Greetings (1:1-2)

1:1 "Paul, an apostle of Jesus Christ by the will of God, to the saints which are at Ephesus, and to the faithful in    
      Christ Jesus."


A Jew and a Roman citizen, born in Tarsus of Cilicia, sent to Jerusalem to receive education in the school of Jewish Rabbi Gamaliel, a radical of Judaism, persecuted Jesus’ followers, saw a great “light” at noon on the road to Damascus for the purpose of arresting Jesus’ followers with warrant letters from Jerusalem leaders, and then instructed by Jesus to preach gospel to the Gentiles.

Apostle by the will of God

Paul claimed himself “apostle”, declaring that his authority to be an apostle is directly assigned by God. That makes his message of the letter much more powerful and authoritative. John the Baptist and Jesus were both challenged by the religious leaders with the question of who gave them the authority to do things (Matt 21:23). Paul wanted to make it clear his apostleship was not given by men (the other apostles). He was not one of the twelve disciples following Jesus in His ministries, nor was he the one who replaced Judas the betrayer. Therefore, his apostleship was inevitably suspected. However, his experience on the road to Damascus confirmed his direct encounter with Jesus. And he was designated by Lord Jesus to preach to the Gentiles, a mission apparently distinguished from the other apostles.


Saint means “holy” or “separated”—“set apart for special purpose.” The vessels placed in the tabernacle or Holy Temple are called “holy vessels”. A saint is simply a believer set apart for God’s use. It is not because he is morally perfect to earn such a name.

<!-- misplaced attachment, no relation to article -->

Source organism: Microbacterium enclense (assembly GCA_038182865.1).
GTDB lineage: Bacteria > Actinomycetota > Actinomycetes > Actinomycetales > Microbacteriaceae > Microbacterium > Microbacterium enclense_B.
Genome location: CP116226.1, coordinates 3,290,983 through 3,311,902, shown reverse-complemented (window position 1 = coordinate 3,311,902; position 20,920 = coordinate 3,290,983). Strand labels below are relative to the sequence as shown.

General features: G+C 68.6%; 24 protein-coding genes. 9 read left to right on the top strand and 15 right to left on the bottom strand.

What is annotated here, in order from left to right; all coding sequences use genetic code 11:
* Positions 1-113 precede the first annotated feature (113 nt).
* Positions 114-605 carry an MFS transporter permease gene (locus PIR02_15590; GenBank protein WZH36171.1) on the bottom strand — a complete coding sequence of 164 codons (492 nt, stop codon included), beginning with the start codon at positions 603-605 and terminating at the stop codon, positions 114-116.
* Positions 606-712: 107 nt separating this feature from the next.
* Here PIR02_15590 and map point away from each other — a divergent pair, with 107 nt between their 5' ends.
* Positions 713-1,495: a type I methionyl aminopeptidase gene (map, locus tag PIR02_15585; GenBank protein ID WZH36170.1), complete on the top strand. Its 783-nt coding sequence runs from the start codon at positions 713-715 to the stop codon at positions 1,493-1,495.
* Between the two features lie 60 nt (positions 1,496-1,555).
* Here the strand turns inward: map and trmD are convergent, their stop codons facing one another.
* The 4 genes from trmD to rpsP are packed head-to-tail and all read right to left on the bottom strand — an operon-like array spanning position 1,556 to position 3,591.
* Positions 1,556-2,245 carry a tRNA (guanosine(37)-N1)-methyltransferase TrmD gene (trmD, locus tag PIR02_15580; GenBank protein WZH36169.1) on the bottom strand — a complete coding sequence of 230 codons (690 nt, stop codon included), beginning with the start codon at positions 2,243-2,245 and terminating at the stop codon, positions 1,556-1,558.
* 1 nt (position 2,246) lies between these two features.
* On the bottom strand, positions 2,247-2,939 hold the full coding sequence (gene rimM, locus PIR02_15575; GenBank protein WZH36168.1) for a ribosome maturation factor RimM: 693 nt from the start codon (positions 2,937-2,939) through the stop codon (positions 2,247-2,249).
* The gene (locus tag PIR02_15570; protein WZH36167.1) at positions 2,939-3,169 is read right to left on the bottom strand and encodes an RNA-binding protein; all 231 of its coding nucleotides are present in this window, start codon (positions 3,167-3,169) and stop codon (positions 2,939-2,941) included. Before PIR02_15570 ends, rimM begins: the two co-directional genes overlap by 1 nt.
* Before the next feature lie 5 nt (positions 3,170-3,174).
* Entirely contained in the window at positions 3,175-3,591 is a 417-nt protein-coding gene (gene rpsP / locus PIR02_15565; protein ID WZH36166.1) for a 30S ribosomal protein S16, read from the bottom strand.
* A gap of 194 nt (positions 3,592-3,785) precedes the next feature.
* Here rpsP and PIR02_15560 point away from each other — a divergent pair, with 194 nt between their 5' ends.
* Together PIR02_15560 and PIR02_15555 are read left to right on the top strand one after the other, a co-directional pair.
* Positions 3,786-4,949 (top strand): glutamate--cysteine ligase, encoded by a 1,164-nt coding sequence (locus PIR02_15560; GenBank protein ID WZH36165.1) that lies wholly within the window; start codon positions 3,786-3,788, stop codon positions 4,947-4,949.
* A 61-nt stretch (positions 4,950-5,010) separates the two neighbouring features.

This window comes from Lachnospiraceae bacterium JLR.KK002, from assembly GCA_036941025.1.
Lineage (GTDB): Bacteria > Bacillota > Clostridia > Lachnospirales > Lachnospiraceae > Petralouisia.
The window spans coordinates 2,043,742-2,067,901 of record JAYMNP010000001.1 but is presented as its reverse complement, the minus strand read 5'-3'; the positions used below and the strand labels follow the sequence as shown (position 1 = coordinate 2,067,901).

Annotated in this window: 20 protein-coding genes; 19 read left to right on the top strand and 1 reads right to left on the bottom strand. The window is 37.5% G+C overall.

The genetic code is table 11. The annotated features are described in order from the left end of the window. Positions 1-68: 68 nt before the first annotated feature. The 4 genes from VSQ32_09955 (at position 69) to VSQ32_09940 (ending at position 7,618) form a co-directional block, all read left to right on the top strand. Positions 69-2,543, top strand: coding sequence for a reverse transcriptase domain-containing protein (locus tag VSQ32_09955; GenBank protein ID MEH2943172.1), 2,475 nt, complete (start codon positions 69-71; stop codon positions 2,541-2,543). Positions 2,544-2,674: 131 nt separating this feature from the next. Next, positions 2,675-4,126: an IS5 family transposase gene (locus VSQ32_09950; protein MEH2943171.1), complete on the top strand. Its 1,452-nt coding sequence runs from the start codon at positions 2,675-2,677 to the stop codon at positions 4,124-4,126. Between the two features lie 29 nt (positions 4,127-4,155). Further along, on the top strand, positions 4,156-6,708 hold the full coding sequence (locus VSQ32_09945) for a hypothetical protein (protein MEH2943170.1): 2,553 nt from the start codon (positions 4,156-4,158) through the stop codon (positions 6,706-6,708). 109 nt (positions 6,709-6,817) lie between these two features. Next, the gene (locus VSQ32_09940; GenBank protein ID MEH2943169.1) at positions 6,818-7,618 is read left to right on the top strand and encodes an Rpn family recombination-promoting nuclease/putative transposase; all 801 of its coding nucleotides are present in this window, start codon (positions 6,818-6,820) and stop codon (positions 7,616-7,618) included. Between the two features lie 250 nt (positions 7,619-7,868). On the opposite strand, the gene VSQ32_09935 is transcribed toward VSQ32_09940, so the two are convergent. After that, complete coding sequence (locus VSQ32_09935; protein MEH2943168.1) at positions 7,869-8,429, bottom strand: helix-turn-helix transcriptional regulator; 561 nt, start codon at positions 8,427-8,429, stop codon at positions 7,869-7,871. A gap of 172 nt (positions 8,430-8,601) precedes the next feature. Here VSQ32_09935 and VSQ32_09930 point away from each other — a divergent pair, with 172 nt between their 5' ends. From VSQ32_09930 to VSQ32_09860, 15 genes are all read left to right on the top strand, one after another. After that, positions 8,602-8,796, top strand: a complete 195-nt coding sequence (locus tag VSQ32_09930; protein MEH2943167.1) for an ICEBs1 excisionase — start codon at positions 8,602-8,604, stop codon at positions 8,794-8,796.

“In” Christ Jesus

The phrase “in Christ/Jesus/the Beloved/Him” occurs about 30 times in the Letter. Everything is accomplished in Christ. Nothing happens if we are not in Christ.

In Christ, God

  • (past), set His eternal purpose (3:11), demonstrated His power of raising Christ and placing him at his right hand (1:20), blessed us (1:3), chose us (1:4), bestowed grace on us (1:6), showed kindness to us (2:7), forgave us (4:32);
  • (present) is glorified (3:21);
  • (future) gather all things in one (1:10).

In Christ, we

  • (past) obtained inheritance (1:11), put our trust (1:12), trusted the gospel of salvation (1:13), believed and were marked with the Holy Spirit of promise (1:13), had faith (1:15), were created to do good (2:10), were brought near to God (2:13), were framed together to become a holy temple (2:21), were built together for God to dwell in;
  • (present) put our faith (1:1), share God’s promise to the Israelites (3:6), have boldness to access God (3:12), are light (5:8), obey our parents (6:1), are strong (6:10);
  • (future) have redemption (1:7).

1:2 "Grace be to you, and peace, from God our Father, and from the Lord Jesus Christ."
Grace and peace

Grace is “charis” in Greek, a greeting word spoken among the Gentiles in Paul’s days. Peace is “shalom” in Greek, a greeting word among the religious people. So, both words are formal greetings sent by Paul to the believers. Grace comes from God because it is the means by which God saves us, not by our efforts. Peace also comes from God. Paul usually puts grace before peace to mean that we receive God’s grace before we can experience peace. It is by God’s grace that we have peace with Him—through Christ Jesus.

The Lord Jesus Christ

By calling Jesus “the Lord,” Paul admits he is Christ’s servant. “Servant” means “bondslave.” In Paul’s days, slaves can be bought or sold in the market by law. When a slave is sold to a family, he is owned by the landlord for his service. Paul claims he is the slave of Jesus Christ and works for him.

“Jesus” is Christ’s human name given by his father Joseph. The name “Jesus” and “Joshua” are the same word in Greek and the name means “Jehovah saves.” So, “Jesus” reflects the role of our Savior. “Christ” in Greek is “Christos” and in Hebrew is “Messiah,” meaning “the Anointed One.” This is the title given to Jesus, like the title “Emperor” given to a king’s name. So, Christ reflects the status of our King.